“I want our albums to be like Quentin Tarantino movies, always the same director, but different genre” - hmv.com talks to Bastille
It’s been just under two months since Bastille released their long-awaited second album Wild World and they’ve continued to go from strength to strength with a sell out UK tour and a busy 2017 already locked and loaded.
To look back on making the album, why they want their albums to be like Quentin Tarantino movies and their plans to keep on growing, we spoke to frontman Dan Smith...
Have you been pleased with the reaction to the album?
“The fans have been great. We were nervous, we’ve had a few years between albums and we’ve tried out a lot of different things so we didn’t know what people would think when they heard the album. People have embraced all the different sounds and it’s nice, having spent the summer banging on about how it was going to sound, that people have actually picked up on all the different styles.”
From the outside it didn’t really feel like you ever stopped touring, was the album written and recorded in lots of snatched moments and week’s off?
“It was a mixture. Sometimes it would be a case where Mark (Crew, producer) would literally come out with us and we’d work as we toured Europe and the States. Then any time we were back from tour we’d go straight to the studio, so we were constantly at it for the last couple of years. We really got it done at the start of this year, that was three solid months of editing and consolidating, we had a lot of music to sort out and that’s where we really discovered what this record was going to be.”
What was there a particular moment where it all came into focus?
“There’s a song called ‘Warmth’, which I wrote after watching the news and having this realisation about how f***ed up everything is, and that song really defined the album. It’s about trying to find your place in the world and where you fit. We really built the album around that song and decided that we wanted this to be a diverse album and we wanted it to feel more like a soundtrack or a mixtape. There were no rules.”
You wrote the first album largely on your own, was it good to have the band more involved this time?
“The first album was largely written and recorded on a laptop in my bedroom. It was really important to me to have the guys be as involved as they wanted to be. We got a bigger studio, had all the instruments set up and we worked through all the songs. It was nice to feel like a proper band this time.”
You’re now an arena band, were you writing songs this time with the bigger venues in mind?
“Absolutely not. I love big melodies and I’m drawn to big songs, but we never sit down and think about the live arena when we write, that’s our love of big landscapes and cinema seeping into what we do. If anything we go the other way, there are very small and introspective moments on this album.”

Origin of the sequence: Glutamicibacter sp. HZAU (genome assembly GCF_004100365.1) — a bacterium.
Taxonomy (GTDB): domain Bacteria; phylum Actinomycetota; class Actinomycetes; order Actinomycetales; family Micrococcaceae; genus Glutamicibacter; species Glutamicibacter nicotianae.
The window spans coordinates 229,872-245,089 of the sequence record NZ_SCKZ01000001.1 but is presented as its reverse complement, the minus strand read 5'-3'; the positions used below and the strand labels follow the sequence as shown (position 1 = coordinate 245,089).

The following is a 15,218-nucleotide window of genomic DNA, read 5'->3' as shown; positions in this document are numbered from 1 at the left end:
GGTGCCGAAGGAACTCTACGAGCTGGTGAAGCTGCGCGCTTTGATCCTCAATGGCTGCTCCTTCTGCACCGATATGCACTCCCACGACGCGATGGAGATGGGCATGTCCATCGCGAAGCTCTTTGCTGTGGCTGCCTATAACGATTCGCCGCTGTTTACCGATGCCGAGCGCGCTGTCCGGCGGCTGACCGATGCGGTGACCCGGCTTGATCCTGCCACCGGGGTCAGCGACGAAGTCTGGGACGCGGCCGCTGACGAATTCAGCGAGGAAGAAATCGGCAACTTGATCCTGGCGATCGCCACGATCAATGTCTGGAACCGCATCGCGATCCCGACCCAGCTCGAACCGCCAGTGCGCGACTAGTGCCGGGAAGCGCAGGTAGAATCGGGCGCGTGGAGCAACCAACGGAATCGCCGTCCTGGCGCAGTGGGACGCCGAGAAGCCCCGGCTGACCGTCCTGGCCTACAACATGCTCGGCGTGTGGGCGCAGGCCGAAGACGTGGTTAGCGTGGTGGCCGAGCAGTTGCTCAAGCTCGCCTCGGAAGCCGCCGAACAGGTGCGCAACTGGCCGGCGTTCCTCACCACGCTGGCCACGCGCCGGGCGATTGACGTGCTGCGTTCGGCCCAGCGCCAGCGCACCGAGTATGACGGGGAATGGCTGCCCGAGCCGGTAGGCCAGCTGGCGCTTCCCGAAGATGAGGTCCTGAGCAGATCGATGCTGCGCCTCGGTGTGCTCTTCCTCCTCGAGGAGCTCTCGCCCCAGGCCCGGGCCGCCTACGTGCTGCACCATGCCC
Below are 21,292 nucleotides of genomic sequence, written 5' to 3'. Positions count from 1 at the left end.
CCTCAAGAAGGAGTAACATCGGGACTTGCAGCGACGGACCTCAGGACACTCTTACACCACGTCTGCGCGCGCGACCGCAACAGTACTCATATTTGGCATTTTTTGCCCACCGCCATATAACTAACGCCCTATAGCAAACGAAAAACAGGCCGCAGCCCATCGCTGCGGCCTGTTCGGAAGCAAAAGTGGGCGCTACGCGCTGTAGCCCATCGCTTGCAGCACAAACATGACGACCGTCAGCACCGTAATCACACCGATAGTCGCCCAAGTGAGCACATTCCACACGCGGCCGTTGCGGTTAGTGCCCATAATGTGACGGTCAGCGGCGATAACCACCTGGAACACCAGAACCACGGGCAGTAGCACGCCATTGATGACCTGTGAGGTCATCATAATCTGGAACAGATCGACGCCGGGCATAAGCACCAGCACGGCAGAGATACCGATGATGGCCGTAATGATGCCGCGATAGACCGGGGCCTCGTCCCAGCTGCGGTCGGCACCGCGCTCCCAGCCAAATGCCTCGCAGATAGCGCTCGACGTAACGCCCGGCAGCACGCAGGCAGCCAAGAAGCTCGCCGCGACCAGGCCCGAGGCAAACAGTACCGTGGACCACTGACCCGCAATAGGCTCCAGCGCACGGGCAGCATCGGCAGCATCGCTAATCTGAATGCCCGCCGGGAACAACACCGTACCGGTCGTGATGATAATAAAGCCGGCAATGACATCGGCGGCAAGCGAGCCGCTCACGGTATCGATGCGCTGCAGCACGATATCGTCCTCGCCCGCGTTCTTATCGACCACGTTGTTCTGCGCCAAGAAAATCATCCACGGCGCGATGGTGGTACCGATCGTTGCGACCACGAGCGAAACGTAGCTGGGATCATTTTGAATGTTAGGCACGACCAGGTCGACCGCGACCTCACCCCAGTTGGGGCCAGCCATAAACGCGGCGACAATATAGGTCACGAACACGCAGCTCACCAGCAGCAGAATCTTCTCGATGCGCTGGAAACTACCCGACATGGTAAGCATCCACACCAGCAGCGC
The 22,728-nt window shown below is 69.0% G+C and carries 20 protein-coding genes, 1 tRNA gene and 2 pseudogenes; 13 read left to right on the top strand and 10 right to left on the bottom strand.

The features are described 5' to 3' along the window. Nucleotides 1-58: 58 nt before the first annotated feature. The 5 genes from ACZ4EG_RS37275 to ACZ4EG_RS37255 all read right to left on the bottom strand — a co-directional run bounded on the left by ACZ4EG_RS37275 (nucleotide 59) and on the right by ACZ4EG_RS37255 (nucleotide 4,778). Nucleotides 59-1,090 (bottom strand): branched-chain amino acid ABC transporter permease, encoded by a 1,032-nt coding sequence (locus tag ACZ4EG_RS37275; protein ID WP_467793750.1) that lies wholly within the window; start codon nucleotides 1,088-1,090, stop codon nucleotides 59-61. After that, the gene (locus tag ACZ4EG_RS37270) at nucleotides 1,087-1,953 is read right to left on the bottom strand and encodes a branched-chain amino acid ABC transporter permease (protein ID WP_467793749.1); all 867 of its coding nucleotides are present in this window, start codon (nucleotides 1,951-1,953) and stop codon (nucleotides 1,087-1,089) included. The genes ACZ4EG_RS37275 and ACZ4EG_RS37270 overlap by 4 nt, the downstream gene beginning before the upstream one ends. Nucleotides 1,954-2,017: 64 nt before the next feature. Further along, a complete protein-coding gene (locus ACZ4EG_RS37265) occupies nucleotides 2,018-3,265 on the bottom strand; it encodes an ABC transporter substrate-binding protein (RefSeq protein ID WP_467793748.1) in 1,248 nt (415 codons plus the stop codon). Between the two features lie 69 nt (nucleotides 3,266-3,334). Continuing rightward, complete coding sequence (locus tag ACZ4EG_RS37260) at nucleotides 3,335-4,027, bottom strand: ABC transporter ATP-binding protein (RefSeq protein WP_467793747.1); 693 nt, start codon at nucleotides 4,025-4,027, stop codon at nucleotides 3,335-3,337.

Does this album has a lyrical thread?
“There’s definitely a thread through the record, but every song is a different story. I felt a lot more confident this time and I think you can hear that in the words. I want everything we do to be widescreen, to look good on those huge film posters and really take on board that cinematic style. I want our albums to be like Quentin Tarantino movies, always the same director, but different genre. It fitted with all that. A lot of the songs on our first album were quite personal, but we borrowed a lot from famous old stories, like on ‘Icarus’ and ‘Pompeii’, this album is much more rooted in present day.”
There's a 14-track edition and a 19-track deluxe, last time you ended up releasing your album three times, was this a way to make sure everything came out at once?
“We see the 19-track album as the proper one, that’s the only one we’ve put on vinyl. Cutting this album down was very hard, but we have, a lot. The way Bad Blood evolved was completely f**king mental, we thought we’d be lucky if we toured the UK and Europe, so the way it just keep going and going was incredible.”
It really felt like that campaign for the first album wildly surpassed expectations, is there more pressure this time?
“There is a little, but we never expect anything, our whole career has been one surprise after another. Nobody thought we were going to do anything with the first record. We didn’t and our label definitely didn’t. It’s been great because it means every achievement has come as a big surprise and we have no expectations. When we first put out Bad Blood we asked our label if we could do it on vinyl and they said “Nah mate”, very quickly. It’s out on vinyl this time though…”
Finally, do you think you’ll work in the same way for album number three? Or do you fancy stopping for a year and heading off to a cabin to write?
“I do like working like we have done for this album. When we first started I was writing after work and whenever I could, now our job is more touring and we’re still doing that. We did need to stop to pull this album together, but I think we’ll continue to work whenever we can.”